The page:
The company's recently launched enterprise-grade product ControlScope is driven by an open standards-based architecture with wireless network and software for building control and operation. The architecture ensures a scalable, easy to deploy and easy to use solution that offers interoperability to help customers future-proof their facility.
TOP EXECUTIVE: Paul Glynn, CEO
The Dublin, Ireland-based IoT startup came out of stealth mode in 2014 with the launch of its IoT RuBAN cloud-based platform, which it says provides solution providers an avenue for rapid deployment of IoT solutions and applications using a single platform. RuBAN takes the data generated from IoT objects and presents it in a way that's easy to visualize and consume. Davra provides a gateway fog controller, IoT asset lifecycle management and business intelligence specifically designed for IoT.
Davra owns a R&D development lab in Dublin and was one of 35 ISVs to join Cisco's new application developer program. The ISV will build cloud services for Cisco Intercloud to help customers capture IoT opportunities.
TOP EXECUTIVE: Michael Dell, Chairman and CEO
Round Rock, Texas-based Dell is betting big with the formation of a new product division focused specifically on IoT. Its first product is the Dell IoT Gateway, which features a dual-core Intel processor resembling a wireless access point that sits on the edge of the network. It helps businesses collect and process data from disparate sensors or automation systems.
Dell says it takes a pragmatic approach to IoT by building on the equipment and data customers already have to enable analytics-driven solutions. The company also provides IoT advisory services as well as IoT application development and integration services.
Digital Six Laboratories
TOP EXECUTIVE: Steve Montgomery, Founder and CEO
The Yukon, Okla.-based IoT startup has offerings for the consumer, commercial and industrial markets. Its flagship Whisker.IO product line includes sensors, gateways and modules. Its IoT platform incorporates wireless technology from Semtech that gives its products a range and battery life performances that Digital Six says cannot be matched. For example, its Whisker.IO Engine module is capable of communicating for 4 miles, operating for 5 years from a single set of batteries.
The vendor offers white-labeling of its solutions to integrate them with a customer's applications to create turn-key branded solutions for any vertical market.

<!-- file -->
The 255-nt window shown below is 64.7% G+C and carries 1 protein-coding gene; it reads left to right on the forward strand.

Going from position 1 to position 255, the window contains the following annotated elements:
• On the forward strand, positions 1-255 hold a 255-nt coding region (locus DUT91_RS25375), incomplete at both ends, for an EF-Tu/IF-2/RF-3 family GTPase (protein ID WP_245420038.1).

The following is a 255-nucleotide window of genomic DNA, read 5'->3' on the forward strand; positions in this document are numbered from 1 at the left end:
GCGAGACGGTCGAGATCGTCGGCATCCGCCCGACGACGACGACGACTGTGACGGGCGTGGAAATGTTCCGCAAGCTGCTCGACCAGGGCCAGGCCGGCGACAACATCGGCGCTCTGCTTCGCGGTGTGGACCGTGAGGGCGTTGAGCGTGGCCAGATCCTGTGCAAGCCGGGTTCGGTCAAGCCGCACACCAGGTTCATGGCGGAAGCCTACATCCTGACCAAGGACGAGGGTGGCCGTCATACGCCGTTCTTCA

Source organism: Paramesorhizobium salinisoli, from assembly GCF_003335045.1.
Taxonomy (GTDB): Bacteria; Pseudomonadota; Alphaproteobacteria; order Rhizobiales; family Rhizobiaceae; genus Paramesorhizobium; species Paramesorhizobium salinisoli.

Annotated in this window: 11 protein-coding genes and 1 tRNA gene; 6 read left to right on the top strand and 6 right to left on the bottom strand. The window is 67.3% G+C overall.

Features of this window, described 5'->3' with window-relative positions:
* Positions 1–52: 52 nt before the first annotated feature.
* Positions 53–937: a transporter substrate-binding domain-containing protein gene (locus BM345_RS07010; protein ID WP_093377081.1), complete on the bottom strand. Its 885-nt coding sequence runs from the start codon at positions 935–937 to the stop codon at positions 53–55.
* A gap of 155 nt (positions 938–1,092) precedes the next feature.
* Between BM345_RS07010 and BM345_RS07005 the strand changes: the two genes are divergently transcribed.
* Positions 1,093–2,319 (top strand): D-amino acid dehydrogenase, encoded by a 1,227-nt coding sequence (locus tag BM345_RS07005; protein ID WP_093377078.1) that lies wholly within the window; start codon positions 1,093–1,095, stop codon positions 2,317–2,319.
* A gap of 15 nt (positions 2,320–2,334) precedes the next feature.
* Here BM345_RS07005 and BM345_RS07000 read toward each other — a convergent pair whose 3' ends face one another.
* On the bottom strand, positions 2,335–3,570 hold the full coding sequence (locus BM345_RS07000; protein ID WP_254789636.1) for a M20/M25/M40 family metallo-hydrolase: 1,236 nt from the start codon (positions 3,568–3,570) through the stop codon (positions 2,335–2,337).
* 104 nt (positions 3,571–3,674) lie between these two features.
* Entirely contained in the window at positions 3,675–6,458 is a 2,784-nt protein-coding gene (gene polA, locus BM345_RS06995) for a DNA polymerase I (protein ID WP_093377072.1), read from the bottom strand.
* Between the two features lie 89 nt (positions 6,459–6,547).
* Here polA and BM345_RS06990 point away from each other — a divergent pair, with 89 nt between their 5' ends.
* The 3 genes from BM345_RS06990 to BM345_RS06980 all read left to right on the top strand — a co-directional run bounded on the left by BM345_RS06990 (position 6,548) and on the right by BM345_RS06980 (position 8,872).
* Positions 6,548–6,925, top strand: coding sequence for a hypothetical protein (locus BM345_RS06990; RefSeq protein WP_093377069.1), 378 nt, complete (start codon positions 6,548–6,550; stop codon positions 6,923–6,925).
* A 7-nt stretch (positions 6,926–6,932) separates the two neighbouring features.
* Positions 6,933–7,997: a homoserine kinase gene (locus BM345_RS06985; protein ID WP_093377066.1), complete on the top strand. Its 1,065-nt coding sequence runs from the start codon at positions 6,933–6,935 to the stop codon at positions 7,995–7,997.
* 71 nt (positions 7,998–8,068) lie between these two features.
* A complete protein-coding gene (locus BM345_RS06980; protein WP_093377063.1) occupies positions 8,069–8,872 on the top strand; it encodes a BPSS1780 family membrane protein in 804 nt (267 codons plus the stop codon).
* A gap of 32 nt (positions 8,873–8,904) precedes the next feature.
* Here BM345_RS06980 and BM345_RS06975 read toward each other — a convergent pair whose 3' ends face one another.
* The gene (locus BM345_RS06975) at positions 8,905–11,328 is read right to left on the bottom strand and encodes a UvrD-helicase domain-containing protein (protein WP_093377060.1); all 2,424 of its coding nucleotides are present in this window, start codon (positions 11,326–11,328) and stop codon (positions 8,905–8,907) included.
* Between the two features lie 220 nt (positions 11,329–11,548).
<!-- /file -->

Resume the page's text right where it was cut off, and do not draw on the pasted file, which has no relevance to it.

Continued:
TOP EXECUTIVE: Larry Wall, CEO
Eurotech specializes in IoT solutions geared toward the transportation and retail verticals. Its IoT platform aims to simplify device and data management by connecting distributed devices over secure cloud services. Once devices are deployed, its Everyware Cloud platform allows customers to connect, configure and manage devices throughout the lifecycle. In October, the Columbia, Md-based company released Everyware Cloud 4.1 which extends the features required for software updates to support large-scale IoT deployments by introducing a new process for faster updates that allows customers to go live with their IoT solutions in just a few months.
In the transportation space, Eurotech deploys passenger counters through stereoscopic vision technology, which keeps data of passengers entering and departing public transportation vehicles.
TOP EXECUTIVE: Jeffrey Immelt, Chairman and CEO
GE is jumping into IoT with its cloud-based industrial analytics platform, Predix Cloud, slated to becoming available next year. The platform is designed specifically for industrial data and analytics as a platform-as-a-service. GE says the solution will enable operators to use machine data faster and more efficiently that will save companies billions of dollars annually.
GE also recently unveiled plans to build a new energy business, Current, using IoT to bring together its LED, solar, energy storage and electric vehicle business onto Predix. Using the aggregated data and analysis, GE will gives customers recommendations on how to reduce power levels, generate power onsite and create new revenue streams through technologies like sensors and networked systems in buildings.
TOP EXECUTIVE: Olivier Piou, CEO
The Austin, Texas-based digital security company provides embedded IoT technology and connectivity. Its secure On-Demand Connectivity solution provides remote provisioning and mobile subscription management that enables instant broadband connectivity to a wide variety of new connected devices.
Gemalto's recently introduced Cinterion Secure Element, a tamper-resistant component embedded in industrial IoT solutions to enable advanced security and lifecycle management. The solution will help protect things such as connected cars and smart meters against threats.
Another products is its cloud-based SensorLogic Application Enablement Platform which translates important data and sends alerts to improve response times.
TOP EXECUTIVE: Ichiro Chujo, Group CEO and Chairman
GlobalSign, a developer of public key infrastructure (PKI), identity and access management (IAM) technologies, is converging IAM and PKI for IoT through its Identity Management Platform for IoT. The Boston, Mass.-based vendor says its platform can build high scale identity management and security into customers mobile and IoT devices.
The company says it can leverage its existing IAM infrastructure to address the growing number of IoT ecosystems, including context-based identity delegation and access control. GlobalSign also launched a new channel program this year to help its partners use its PKI and IAM solutions to secure IoT.
TOP EXECUTIVE: Sundar Pichai, CEO
Google launched its IoT offering, Brillo, in May that manages and stores data collected in device sensors aimed at consumers' homes. The operating system is meant to run on connected devices that have low memory and small processors while using minimum system requirements.
Google's Nest product line is also designed to bring IoT into homes such as through thermostats, fire alarms and security camera.
The Mountain View, Calif.-based company's Google Cloud Platform is building a best in class suite of big data tools aimed at the IoT market such as BigQuery, which allows customers to collect and analyze large volumes of sensor metrics over time.